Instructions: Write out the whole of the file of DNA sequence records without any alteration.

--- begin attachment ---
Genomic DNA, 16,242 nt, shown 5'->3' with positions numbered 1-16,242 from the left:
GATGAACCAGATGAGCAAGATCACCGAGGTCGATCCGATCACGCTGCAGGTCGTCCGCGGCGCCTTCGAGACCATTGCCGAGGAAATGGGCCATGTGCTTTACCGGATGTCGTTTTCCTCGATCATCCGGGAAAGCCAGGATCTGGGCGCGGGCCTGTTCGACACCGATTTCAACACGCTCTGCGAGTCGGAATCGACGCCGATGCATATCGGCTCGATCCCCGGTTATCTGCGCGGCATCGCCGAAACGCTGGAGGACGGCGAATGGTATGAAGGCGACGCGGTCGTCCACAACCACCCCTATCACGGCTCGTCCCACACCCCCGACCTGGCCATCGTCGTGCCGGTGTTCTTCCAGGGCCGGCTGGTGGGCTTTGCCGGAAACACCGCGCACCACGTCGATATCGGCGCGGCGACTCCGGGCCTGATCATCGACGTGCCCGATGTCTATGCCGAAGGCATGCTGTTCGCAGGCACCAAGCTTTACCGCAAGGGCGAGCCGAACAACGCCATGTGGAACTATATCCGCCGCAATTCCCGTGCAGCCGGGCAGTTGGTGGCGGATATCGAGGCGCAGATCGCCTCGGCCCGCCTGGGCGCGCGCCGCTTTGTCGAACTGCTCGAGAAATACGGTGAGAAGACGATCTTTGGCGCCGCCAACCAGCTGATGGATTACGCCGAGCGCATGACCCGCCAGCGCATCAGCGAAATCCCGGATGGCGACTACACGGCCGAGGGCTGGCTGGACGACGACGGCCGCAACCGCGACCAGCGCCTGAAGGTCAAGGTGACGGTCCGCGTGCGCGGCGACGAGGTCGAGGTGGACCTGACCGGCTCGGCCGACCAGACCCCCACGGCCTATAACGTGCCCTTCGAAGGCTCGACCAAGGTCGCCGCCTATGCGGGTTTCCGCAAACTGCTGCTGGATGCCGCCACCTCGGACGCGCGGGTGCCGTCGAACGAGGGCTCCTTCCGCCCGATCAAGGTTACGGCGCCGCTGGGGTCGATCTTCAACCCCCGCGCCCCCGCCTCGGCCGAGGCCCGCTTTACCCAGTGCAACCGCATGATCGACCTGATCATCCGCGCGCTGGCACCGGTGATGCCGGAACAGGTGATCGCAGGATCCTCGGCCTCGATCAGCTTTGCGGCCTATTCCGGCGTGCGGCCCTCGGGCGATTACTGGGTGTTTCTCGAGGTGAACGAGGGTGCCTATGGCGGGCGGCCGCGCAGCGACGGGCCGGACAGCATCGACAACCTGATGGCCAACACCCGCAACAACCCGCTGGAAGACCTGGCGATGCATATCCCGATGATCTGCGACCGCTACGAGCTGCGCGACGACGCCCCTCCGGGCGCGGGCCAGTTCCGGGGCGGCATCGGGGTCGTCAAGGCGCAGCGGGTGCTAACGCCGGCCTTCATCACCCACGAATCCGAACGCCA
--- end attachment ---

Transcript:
Genomic DNA, 16,242 nt, shown 5'->3' with positions numbered 1-16,242 from the left:
GATGAACCAGATGAGCAAGATCACCGAGGTCGATCCGATCACGCTGCAGGTCGTCCGCGGCGCCTTCGAGACCATTGCCGAGGAAATGGGCCATGTGCTTTACCGGATGTCGTTTTCCTCGATCATCCGGGAAAGCCAGGATCTGGGCGCGGGCCTGTTCGACACCGATTTCAACACGCTCTGCGAGTCGGAATCGACGCCGATGCATATCGGCTCGATCCCCGGTTATCTGCGCGGCATCGCCGAAACGCTGGAGGACGGCGAATGGTATGAAGGCGACGCGGTCGTCCACAACCACCCCTATCACGGCTCGTCCCACACCCCCGACCTGGCCATCGTCGTGCCGGTGTTCTTCCAGGGCCGGCTGGTGGGCTTTGCCGGAAACACCGCGCACCACGTCGATATCGGCGCGGCGACTCCGGGCCTGATCATCGACGTGCCCGATGTCTATGCCGAAGGCATGCTGTTCGCAGGCACCAAGCTTTACCGCAAGGGCGAGCCGAACAACGCCATGTGGAACTATATCCGCCGCAATTCCCGTGCAGCCGGGCAGTTGGTGGCGGATATCGAGGCGCAGATCGCCTCGGCCCGCCTGGGCGCGCGCCGCTTTGTCGAACTGCTCGAGAAATACGGTGAGAAGACGATCTTTGGCGCCGCCAACCAGCTGATGGATTACGCCGAGCGCATGACCCGCCAGCGCATCAGCGAAATCCCGGATGGCGACTACACGGCCGAGGGCTGGCTGGACGACGACGGCCGCAACCGCGACCAGCGCCTGAAGGTCAAGGTGACGGTCCGCGTGCGCGGCGACGAGGTCGAGGTGGACCTGACCGGCTCGGCCGACCAGACCCCCACGGCCTATAACGTGCCCTTCGAAGGCTCGACCAAGGTCGCCGCCTATGCGGGTTTCCGCAAACTGCTGCTGGATGCCGCCACCTCGGACGCGCGGGTGCCGTCGAACGAGGGCTCCTTCCGCCCGATCAAGGTTACGGCGCCGCTGGGGTCGATCTTCAACCCCCGCGCCCCCGCCTCGGCCGAGGCCCGCTTTACCCAGTGCAACCGCATGATCGACCTGATCATCCGCGCGCTGGCACCGGTGATGCCGGAACAGGTGATCGCAGGATCCTCGGCCTCGATCAGCTTTGCGGCCTATTCCGGCGTGCGGCCCTCGGGCGATTACTGGGTGTTTCTCGAGGTGAACGAGGGTGCCTATGGCGGGCGGCCGCGCAGCGACGGGCCGGACAGCATCGACAACCTGATGGCCAACACCCGCAACAACCCGCTGGAAGACCTGGCGATGCATATCCCGATGATCTGCGACCGCTACGAGCTGCGCGACGACGCCCCTCCGGGCGCGGGCCAGTTCCGGGGCGGCATCGGGGTCGTCAAGGCGCAGCGGGTGCTAACGCCGGCCTTCATCACCCACGAATCCGAACGCCA